Later On

A blog written for those whose interests more or less match mine.

Archive for June 4th, 2007

Yummy dinner

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Large Spatula

6 large shallots, peeled and sliced thinly
2 Tbs olive oil
1 red bell pepper, seeded and shopped
2 boneless skinless chicken thighs, cut into chunks

Sauté shallots in olive oil until softened. Add bell pepper and chicken and continue to sauté, turning with a wooden spatula (I use this one constantly: to stir, to lift, to turn) from time to time. Add a generous grinding of black pepper and about 1 tsp sea salt.

1 can organic Muir Glen fire-roasted diced tomatoes with green chiles
1 cup Trader Joe’s frozen fire-roasted corn kernels
1/4 cup red wine
1/2 cup ditalini pasta (I used Golden Grain brand—they call it “Salad” pasta)
2 Tbs homemade chile-garlic paste 🙂

Stir, cover, and simmer 20 minutes. Serve in bowl topped with fresh ricotta cheese. Extremely tasty.

Written by LeisureGuy

4 June 2007 at 7:59 pm

Posted in Recipes

Fox News, the Keystone Cops of TV News

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Written by LeisureGuy

4 June 2007 at 5:39 pm

Posted in Media

Exceptionally handy kitchen knives

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Dinner is simmering, and I thought I should mention the two knives I used since they’ve proven their worth time and again, and neither is particularly expensive:

Tosagata Hocho

Tosagata Hocho 6″ Santoku Hocho — $35 of total sharpness in carbon steel. Since it’s carbon steel, it holds a very keen edge, but also discolors and/or rusts if you don’t take care. Whenever you use it, rinse it off and dry it. A totally wonderful knife.

S5198 Dexter-Russel

S5198 Dexter-Russell 8″ Chinese Knife — $35 of sharpness in stainless steel and a handy shape. Note that it’s a knife, not a cleaver: don’t try to chop bone, you’ll ruin the edge. I use it as often for a spatula (slide it under stuff I’ve chopped (vegetables, not bone, remember) to transfer it to the pot or pan) as for a knife—and I use it for a knife very often.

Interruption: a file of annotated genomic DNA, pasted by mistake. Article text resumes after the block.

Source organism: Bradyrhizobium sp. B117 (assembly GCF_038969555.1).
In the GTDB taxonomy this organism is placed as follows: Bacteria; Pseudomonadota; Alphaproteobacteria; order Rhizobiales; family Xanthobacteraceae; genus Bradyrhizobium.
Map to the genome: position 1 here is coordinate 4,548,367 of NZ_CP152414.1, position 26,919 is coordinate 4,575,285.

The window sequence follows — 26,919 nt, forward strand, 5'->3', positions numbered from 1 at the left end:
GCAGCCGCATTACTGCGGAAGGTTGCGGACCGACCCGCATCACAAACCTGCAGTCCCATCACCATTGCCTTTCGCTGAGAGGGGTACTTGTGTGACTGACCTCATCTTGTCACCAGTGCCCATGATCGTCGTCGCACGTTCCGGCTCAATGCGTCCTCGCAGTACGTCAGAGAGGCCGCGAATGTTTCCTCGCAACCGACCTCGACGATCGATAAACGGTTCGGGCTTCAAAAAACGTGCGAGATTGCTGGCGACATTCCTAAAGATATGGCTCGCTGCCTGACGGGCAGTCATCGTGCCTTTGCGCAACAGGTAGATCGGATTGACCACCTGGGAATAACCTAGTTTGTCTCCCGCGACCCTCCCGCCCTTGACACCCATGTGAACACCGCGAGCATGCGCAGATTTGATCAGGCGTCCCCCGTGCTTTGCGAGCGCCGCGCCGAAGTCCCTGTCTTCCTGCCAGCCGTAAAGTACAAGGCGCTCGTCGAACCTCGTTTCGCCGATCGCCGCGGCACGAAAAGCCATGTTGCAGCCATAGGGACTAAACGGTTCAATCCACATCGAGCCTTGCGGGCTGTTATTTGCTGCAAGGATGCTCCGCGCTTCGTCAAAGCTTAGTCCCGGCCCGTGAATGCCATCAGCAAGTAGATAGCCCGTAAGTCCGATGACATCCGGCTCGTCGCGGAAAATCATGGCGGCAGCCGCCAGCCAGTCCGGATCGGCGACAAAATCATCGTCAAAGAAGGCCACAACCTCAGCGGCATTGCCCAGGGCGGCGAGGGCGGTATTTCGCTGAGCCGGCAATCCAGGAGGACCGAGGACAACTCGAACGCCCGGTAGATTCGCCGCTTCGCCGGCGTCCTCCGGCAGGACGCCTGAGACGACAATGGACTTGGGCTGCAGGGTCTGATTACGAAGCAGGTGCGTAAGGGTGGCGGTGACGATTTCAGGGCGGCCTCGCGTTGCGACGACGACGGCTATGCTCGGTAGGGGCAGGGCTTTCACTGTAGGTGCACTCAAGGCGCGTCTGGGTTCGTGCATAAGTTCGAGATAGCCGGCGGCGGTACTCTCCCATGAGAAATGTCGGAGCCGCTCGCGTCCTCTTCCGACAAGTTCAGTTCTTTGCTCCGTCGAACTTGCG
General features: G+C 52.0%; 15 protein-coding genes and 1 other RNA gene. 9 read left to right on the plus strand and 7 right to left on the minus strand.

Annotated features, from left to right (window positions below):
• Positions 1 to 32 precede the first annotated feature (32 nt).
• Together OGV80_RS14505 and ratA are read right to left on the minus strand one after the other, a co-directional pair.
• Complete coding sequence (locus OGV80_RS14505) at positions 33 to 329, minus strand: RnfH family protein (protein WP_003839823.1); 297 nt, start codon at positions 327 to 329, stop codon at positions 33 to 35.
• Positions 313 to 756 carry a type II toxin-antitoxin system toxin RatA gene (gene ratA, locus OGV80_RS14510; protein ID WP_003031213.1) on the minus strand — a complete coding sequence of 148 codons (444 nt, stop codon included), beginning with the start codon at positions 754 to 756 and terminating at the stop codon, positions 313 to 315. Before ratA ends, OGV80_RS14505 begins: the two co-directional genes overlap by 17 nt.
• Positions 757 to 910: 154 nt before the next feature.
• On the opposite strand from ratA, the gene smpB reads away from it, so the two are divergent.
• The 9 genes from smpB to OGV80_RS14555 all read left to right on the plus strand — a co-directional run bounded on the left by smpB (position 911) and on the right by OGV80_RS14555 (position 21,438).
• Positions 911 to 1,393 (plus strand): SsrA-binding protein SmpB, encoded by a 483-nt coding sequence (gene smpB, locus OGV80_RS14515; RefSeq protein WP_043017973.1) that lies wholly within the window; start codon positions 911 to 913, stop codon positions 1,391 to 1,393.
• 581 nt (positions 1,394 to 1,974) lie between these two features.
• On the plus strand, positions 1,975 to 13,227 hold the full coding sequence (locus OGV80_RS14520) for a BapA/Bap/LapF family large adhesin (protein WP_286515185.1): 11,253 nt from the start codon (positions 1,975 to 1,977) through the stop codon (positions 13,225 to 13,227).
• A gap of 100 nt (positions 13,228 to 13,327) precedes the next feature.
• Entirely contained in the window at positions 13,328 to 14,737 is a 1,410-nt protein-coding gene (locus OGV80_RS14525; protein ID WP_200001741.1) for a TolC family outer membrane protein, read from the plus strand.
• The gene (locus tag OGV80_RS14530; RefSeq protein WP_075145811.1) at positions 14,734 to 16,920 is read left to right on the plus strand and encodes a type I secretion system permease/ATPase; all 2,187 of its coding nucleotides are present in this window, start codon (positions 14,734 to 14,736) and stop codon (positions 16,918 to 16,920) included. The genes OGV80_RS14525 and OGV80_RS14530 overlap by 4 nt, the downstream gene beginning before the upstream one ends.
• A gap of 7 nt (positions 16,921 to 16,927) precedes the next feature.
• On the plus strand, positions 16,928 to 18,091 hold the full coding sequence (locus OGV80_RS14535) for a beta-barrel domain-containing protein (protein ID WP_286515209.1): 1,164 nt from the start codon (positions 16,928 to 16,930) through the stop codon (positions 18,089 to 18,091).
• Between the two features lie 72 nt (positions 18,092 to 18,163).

These two economical knives are about all I use currently. Great things to have.

Written by LeisureGuy

4 June 2007 at 5:33 pm

Your new, more neglectful NASA

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ThinkProgress:

Last week, NPR asked NASA administrator Michael Griffin said that while he was “aware that global warming exists,” he wasn’t sure whether it “is a longterm concern or not.” Griffin said he is “not sure that it is fair to say that it is a problem we must wrestle with.”

Griffin subsequently clarified his remarks, stating that protecting the earth against global warming is not in the agency’s mission statement:

The agency is responsible for collecting data that is used by the science community and policy makers as part of an ongoing discussion regarding our planet’s evolving systems. It is NASA’s responsibility to collect, analyze and release information. It is not NASA’s mission to make policy regarding possible climate change mitigation strategies.”

But from 2002-2006, it was. Part of NASA’s mission was to “protect our home planet“:

To understand and protect our home planet; to explore the universe and search for life; to inspire the next generation of explorers … as only NASA can.

In Feb. 2006, the mission statement was “quietly altered” to remove the phrase “to understand and protect our home planet.” Even a year ago, NASA scientists predicted that because of the mission statement revision, there would “be far less incentive to pursue projects to improve understanding of terrestrial problems like climate change caused by greenhouse gas emissions.” Top NASA climatologist James Hansen called the deletion “a shocking loss,” because he had “been using the phrase since December 2005 to justify speaking out about the dangers of global warming.”

In contrast to the previous mission statement, the 2006 revision “was made at NASA headquarters without consulting the agency’s 19,000 employees or informing them ahead of time.” Instead, it was submitted as part of the 2006 Earth Science Research and Analysis budget, which is a joint product of the White House’s Office of Management and Budget and the NASA Administrator, Michael Griffin.

Therefore, Griffin is right. Unfortunately, protecting the earth against climate change is not part of NASA’s mission anymore. But that’s because he changed the mission.